- Are you plagued by re-occurring feelings of self-doubt, self-blame, guilt, anger, shame, sadness, or panic/anxiety?
- Do you have difficulty setting boundaries, saying "no," or asking for what you want?
- Do you feel alone and isolated often or as though no one cares about you?
- Do you frequently worry and stress about what others may think of you?
- Are you terrified of your thoughts and feelings, and can't find a way to control or soothe them?
- Are you struggling with fertility or family planning concerns and feeling overwhelmed, depressed, and hopeless?
- Are you struggling to feel heard or seen by your partner?
- Are traumatic or past memories and experiences holding you back?
- Are you finding it excessively difficult to let go of disappointing experiences?
- Are you frequently feeling as though you need to be on guard and have difficulty trusting others' intentions, but deeply long to feel cared for or loved by them?
- Does the fear of rejection, failure, or abandonment keep you from expressing yourself and your wants/needs, or asking for help?
- Are you finding yourself in the same type of relationships over and over again and unable to get resolution?
- Are you spending too much money, abusing substances or engaging in risky behaviors?
You are not alone in feeling this way. From a psychodynamic perspective, these ailments and patterns of behavior have underlying causes and are more than what appear on the outside. Most individuals struggle with some form of these ailments. Getting professional help for them from a psychodynamic or psychoanalytic approach can be effective, long-lasting, and highly beneficial.
In psychodynamic treatment, the therapist can help the individual bring to surface the underlying material that affect his or her current relationships and patterns of behavior. In turn, the individual can gain self-awareness and add to, reject, refine or correct further thoughts, feelings and behaviors. Improvement in the person’s personality structure and patterns of behavior takes place in the form of catharsis (an emotional release of underlying material,) insight (working through process,) and the relationship with the therapist, which allow for the assimilation of newly gained insights and experiences of the self into the personality. Eventually the individual's life, his or her behaviors, relationships, and sense of self can change in deep and abiding ways. Untreated, maladaptive patterns of behavior can be passed down from generation to generation.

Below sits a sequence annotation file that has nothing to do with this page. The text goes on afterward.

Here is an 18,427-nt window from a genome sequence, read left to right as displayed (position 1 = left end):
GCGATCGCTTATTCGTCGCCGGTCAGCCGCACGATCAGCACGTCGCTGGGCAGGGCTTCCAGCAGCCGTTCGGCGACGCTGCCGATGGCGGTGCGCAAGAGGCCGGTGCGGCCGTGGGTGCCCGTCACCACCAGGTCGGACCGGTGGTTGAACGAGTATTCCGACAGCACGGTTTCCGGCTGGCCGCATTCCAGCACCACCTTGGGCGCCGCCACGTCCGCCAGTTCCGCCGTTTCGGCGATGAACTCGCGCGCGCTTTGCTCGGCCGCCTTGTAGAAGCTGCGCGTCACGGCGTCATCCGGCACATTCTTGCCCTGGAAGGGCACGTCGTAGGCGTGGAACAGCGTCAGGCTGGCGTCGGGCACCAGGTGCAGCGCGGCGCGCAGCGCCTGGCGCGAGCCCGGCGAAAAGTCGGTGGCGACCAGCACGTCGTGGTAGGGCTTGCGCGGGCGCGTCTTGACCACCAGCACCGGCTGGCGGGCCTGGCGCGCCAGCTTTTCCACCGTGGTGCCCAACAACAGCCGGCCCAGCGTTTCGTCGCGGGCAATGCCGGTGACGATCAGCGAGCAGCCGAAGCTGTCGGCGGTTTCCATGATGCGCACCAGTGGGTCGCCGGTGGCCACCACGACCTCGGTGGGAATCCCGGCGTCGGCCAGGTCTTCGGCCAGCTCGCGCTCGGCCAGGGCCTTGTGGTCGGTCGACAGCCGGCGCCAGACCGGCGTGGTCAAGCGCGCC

Dr. Afshar was trained in the psychodynamic approach, has extensive experience with it, and enjoys utilizing it in her practice. She believes that early childhood experiences, temperament, and intrinsic fears can affect one's ability to form relationships, succeed, and thrive in life. Hence, she joins efforts with the individual to not only modify crippling life patterns and remove incapacitating symptoms, but also to expand the freedom to work and to love.
In addition to the psychodynamic approach, Dr. Afshar was trained in the cognitive-behavioral, sensorimotor, relational and interpersonal therapies and can utilize a combination of these approaches depending on the individual or family's needs and goals. As a result, she can work with the individual on long and short-term goals, symptom management, relaxation techniques, and other coping and communication/relational skills while also addressing underlying triggers, given that the individual wants to explore deeper layers.
Above all, Dr. Afshar strives to listen and to understand. She views her relationship with her patients as both a partnership and privilege. In turn, she believes the individual gains an ability to learn to listen to and understand him or herself in increasingly complex and useful ways.